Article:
Abstract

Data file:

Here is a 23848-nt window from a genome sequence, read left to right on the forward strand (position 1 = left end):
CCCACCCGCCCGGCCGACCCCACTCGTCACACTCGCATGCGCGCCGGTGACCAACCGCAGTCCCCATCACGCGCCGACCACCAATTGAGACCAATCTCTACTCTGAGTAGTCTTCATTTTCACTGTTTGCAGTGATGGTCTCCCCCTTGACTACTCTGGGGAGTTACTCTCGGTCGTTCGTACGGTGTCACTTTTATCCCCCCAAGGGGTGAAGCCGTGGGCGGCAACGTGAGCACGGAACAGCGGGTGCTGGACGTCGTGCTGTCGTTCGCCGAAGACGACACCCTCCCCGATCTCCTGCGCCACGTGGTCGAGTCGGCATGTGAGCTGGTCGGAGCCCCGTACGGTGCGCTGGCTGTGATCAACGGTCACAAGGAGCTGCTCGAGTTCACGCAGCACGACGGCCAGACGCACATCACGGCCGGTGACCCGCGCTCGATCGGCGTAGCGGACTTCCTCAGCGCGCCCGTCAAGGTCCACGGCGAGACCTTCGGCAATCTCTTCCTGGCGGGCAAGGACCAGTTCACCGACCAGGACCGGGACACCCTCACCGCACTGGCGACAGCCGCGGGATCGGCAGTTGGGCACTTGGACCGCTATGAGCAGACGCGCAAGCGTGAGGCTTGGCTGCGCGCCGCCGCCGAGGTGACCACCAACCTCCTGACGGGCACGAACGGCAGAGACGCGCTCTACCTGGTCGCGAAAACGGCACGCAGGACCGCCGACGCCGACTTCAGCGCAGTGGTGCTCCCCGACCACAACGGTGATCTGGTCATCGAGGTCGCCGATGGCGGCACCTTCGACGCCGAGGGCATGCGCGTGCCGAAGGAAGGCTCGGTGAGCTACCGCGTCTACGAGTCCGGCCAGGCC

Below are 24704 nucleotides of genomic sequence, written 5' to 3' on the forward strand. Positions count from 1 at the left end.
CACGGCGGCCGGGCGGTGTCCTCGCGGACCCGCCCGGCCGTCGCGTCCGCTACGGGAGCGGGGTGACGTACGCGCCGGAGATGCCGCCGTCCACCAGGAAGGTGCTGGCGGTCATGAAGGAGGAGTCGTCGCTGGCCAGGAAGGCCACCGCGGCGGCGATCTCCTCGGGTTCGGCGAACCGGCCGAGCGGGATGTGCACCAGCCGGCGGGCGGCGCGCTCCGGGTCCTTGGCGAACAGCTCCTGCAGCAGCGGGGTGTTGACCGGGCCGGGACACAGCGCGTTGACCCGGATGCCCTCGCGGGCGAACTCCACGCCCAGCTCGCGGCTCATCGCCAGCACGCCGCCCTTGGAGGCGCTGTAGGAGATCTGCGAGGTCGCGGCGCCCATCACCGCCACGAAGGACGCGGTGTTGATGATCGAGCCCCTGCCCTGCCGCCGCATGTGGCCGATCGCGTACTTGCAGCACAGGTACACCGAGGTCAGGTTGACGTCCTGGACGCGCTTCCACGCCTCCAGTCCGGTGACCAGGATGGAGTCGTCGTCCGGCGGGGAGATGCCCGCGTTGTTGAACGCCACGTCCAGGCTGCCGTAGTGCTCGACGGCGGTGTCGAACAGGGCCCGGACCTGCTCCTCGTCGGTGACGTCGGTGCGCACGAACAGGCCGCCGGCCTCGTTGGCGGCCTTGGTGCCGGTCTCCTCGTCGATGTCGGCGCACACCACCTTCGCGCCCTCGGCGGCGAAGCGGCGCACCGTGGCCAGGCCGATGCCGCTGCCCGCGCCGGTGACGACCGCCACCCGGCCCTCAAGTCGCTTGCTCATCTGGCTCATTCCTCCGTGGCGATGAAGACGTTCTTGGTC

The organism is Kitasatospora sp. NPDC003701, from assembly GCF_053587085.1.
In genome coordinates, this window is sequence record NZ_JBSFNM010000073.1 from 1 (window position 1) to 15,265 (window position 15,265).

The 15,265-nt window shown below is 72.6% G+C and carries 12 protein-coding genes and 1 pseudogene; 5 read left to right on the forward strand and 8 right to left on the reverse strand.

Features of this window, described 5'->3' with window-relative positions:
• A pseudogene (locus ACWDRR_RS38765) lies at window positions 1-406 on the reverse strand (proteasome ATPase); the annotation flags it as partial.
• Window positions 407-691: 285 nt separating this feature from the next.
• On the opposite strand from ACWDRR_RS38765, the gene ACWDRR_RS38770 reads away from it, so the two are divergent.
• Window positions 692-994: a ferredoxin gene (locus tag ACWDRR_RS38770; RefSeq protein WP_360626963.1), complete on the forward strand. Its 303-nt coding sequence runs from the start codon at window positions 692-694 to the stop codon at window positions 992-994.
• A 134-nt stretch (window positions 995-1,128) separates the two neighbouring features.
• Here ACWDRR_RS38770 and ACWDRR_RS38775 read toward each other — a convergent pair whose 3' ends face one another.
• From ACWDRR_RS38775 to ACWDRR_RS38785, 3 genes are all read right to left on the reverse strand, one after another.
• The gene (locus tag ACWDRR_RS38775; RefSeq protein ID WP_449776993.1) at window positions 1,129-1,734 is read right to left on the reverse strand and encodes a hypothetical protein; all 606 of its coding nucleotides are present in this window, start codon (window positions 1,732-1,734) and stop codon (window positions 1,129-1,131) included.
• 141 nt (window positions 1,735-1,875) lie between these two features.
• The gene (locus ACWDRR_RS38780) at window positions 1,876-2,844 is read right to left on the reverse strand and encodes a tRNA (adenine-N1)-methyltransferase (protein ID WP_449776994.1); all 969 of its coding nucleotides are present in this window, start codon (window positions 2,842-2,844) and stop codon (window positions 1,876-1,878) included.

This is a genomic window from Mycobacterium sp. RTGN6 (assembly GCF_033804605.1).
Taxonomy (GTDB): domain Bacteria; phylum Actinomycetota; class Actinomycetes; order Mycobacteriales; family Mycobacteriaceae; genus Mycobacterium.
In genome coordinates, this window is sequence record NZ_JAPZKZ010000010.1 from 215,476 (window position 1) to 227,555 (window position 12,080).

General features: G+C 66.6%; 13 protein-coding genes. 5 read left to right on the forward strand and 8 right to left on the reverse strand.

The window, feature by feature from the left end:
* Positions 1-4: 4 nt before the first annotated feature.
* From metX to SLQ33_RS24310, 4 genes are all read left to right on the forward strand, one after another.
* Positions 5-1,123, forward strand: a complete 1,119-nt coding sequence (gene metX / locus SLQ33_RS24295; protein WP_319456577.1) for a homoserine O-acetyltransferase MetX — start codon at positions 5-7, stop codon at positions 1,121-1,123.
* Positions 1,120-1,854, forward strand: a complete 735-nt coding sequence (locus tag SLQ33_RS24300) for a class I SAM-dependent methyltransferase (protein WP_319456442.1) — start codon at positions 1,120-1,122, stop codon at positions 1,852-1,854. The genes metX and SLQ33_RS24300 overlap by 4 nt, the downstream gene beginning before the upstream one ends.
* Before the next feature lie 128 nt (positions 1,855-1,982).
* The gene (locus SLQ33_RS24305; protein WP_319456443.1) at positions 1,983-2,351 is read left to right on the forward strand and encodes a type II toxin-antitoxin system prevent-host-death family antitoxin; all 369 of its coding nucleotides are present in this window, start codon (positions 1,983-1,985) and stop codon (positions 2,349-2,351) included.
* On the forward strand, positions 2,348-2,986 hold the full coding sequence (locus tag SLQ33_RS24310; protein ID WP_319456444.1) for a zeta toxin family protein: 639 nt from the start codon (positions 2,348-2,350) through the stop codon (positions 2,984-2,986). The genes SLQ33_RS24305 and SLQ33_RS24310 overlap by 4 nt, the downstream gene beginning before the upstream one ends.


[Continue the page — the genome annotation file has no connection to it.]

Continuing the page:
Uplifted Pleistocene coral-reef terraces on Barbados, West Indies, constitute an aquifer that is built on low-permeability Tertiary pelagic rocks that overlie the Barbados accretionary prism. The downdip segments of the aquifer are composed of younger reef limestones that contain more aragonite and have higher 87Sr/86Sr and Sr/Ca ratios than the updip parts of the aquifer. Ground waters and host limestones display similar stratigraphic trends in 87Sr/86Sr and Sr/Ca. The ground waters have lower 87Sr/86Sr values, however, indicating that they acquire a significant fraction of their dissolved Sr through interaction with components of Tertiary rocks, which compose the underlying aquitard and parts of overlying soils. Geochemical modeling results indicate that ground-water evolution is controlled by (1) variations in the age and composition of the aquifer and aquitard rocks and (2) the relative roles of calcite dissolution, calcite recrystallization, and the transformation of aragonite to calcite. Sr isotopes can provide unique information for tracing ground-water evolution, which requires consideration of the multiple components and processes that make up even relatively simple limestone aquifer systems.

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